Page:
Enlisted jobs continue the theme from the pipeline and continue refining their technical skillsets. Upgrades along the way include Jumpmaster, JTAC certification, Dive Supervisor & Team Leader. For the first 4-6 years as a young operator, the expectation is that you are in learning mode and doing mode. As the enlisted skills increase over time, the blurring of the lines between the enlisted and a younger officer counterpart are more evident. Seasoned enlisted guys work closely with their younger officer counterparts on duties that often overlap, to include: creating training plans, organizing deployment rosters, team leading on exercises and deployments. As time moves on, enlisted members are placed in more leadership positions which may limit their ‘operator time’, to include positions such as Operations Superintendent and Headquarters Staff positions. An enlisted operator can expect to regularly operate around 13 years, +/- 4 years.

pararescue team planning
Special Warfare Team Leader (Enlisted) and Team Commander (Officer) during a Personnel Recovery exercise

Officer jobs also build off of their pipeline curriculum as they reach an operational unit. Officers are quickly placed in leadership positions at the team level, alongside enlisted troop leaders. Here, they are learning the job and leading the team for a couple years before assuming more responsibilities. While moving up the ladder, officer ‘operator time’ begins to diminish with added duties. Lieutenants and Captains will see plenty of operations time, while desk operations start to take more of a role as a Major and beyond. An officer operator can expect to regularly operate around 8 years, +/- 4 years.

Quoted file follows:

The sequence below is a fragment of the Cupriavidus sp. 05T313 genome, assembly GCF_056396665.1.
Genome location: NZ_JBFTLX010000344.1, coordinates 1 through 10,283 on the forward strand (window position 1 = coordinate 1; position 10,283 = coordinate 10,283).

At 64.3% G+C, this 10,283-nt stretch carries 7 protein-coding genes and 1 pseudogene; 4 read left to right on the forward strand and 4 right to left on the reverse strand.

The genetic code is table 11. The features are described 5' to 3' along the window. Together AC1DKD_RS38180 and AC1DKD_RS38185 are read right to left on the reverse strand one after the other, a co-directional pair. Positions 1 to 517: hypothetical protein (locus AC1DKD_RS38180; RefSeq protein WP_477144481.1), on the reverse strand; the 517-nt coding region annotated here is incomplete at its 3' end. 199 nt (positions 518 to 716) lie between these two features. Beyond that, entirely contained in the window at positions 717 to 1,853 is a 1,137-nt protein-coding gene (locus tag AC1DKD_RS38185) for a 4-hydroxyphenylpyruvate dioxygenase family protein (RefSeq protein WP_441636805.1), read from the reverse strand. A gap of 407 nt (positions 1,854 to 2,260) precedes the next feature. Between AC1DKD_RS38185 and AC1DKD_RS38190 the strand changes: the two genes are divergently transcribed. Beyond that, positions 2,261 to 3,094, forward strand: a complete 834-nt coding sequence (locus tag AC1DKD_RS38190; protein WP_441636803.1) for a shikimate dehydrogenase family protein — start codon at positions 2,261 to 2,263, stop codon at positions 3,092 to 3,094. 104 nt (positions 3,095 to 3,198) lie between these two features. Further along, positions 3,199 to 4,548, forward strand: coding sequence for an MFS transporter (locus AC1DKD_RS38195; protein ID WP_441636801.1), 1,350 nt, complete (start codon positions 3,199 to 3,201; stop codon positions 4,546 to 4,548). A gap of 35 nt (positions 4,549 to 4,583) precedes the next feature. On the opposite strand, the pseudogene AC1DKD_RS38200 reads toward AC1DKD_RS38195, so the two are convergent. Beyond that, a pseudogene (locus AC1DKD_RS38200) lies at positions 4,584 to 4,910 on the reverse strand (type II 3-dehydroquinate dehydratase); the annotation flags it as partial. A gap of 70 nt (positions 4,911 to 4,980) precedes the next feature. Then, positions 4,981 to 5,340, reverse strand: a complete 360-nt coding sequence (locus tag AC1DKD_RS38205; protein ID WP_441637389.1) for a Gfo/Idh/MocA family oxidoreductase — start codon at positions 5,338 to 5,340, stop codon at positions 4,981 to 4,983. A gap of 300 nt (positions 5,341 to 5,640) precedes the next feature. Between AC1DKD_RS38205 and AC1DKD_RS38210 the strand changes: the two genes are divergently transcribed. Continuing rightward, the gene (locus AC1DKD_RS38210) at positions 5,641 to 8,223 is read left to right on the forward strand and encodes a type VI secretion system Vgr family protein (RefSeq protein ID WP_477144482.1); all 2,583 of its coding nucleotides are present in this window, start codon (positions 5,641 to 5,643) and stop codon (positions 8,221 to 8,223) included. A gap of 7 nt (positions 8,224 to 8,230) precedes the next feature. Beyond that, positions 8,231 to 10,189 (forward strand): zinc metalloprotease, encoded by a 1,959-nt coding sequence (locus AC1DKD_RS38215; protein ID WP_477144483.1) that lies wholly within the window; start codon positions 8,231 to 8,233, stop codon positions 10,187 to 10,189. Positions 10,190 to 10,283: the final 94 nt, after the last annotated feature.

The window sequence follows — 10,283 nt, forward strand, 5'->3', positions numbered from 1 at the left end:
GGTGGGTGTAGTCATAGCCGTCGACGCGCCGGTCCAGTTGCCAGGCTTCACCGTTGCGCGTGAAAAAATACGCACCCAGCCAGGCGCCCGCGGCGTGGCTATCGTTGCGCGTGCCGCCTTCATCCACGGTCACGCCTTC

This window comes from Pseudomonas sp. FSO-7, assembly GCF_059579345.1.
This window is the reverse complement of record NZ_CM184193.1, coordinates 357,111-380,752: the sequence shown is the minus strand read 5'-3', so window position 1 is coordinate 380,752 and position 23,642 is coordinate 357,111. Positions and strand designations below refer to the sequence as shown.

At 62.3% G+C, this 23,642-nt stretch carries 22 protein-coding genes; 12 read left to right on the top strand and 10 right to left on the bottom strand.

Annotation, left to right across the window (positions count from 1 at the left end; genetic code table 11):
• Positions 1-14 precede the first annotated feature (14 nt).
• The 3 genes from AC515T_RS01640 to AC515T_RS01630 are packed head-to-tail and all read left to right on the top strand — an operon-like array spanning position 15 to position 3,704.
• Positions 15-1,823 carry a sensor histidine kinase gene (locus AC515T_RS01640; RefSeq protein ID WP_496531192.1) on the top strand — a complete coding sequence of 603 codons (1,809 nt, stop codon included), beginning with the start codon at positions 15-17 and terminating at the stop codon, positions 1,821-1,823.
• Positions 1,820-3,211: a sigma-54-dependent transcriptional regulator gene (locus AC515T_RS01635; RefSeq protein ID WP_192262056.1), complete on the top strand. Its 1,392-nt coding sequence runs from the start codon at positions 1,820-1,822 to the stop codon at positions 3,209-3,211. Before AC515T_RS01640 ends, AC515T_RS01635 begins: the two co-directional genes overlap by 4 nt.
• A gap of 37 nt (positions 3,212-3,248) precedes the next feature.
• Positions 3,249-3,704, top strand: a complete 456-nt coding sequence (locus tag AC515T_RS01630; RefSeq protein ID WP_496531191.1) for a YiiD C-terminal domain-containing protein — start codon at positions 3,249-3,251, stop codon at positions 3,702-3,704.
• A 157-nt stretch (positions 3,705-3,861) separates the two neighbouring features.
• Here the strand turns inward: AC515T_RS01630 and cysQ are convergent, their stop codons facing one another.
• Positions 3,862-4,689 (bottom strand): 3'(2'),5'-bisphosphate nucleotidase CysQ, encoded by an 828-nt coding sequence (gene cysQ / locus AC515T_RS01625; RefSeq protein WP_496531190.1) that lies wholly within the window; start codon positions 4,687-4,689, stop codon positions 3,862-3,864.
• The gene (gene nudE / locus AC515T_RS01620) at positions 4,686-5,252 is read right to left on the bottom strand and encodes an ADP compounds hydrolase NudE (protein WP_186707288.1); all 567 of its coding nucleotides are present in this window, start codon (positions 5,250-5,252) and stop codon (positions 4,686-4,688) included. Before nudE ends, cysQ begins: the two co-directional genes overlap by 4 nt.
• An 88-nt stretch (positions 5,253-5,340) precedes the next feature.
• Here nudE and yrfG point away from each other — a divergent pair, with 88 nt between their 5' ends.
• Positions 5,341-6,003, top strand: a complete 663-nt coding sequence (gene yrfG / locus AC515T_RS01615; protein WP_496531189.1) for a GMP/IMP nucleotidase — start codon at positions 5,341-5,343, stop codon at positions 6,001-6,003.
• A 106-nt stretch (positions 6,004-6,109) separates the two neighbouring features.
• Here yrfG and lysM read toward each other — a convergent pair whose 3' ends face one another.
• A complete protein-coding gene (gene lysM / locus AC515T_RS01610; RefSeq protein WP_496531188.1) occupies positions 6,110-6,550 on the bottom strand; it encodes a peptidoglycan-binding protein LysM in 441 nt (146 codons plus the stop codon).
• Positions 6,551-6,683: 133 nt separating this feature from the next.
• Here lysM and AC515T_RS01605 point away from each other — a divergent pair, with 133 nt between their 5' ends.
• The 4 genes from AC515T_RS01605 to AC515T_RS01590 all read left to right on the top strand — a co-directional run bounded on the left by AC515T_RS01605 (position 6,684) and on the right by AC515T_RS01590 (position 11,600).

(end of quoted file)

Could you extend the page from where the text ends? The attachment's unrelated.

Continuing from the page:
Special Warfare Pay

Enlisted members obviously get paid less than their officer counterparts. While enlisted operators receive a Special Duty Pay, it is dwarfed by other types of pay that an officer receives (basic pay, housing pay, etc).

Special Warfare pay

Enlisted Pay Examples (not including housing allowances or periodic bonuses)

An E-3 operator with 3 years time in service
$3000-$3400 / month

An E-6 operator with 12 years time in service
$5300-$6000 / month

Officer Pay Examples (not incl housing allowances, overseas allowances or periodic bonuses)

An O-2 operator with 3 years time in service
$5300-$5800 / month

An O-4 operator with 12 years time in service
$8200-$8800 / month

The examples above show that Special Warfare officers make $2-3000 more per month than their enlisted counterparts. With more pay comes more responsibility, and expectations for the officer operators.
In fact, a mid-level O-4 Major with 12 years time in service makes more base pay ($7832) than the highest enlisted rank Chief Master Sergeant with the maximum allowed time of 30 years in service ($7706). The base pay matters when its time to retire, as it is the only type of pay used as a reference to compute the retirement pension.
For more about Special Warfare pay, check out our in-depth article: How much pay does an AFSPECWAR operator make a month?

Ending Remarks

Special Warfare enlisted operators get more ‘operating time’, but get paid less compared to officers. The officers are placed in leadership opportunities early, and as they progress will have more influence in strategic AFSPECWAR decisions.

There are many operators that have the best of both worlds. They start on the enlisted side and fulfill an abundance of ‘operating’ and feel the calling to affect larger changes to the community. Of course, the increase in pay doesn’t hurt either.

In the end, the choice of what to pursue is yours. If you have additional questions, head over to the AFSPECWAR Community Forums and ask future, present and past operators.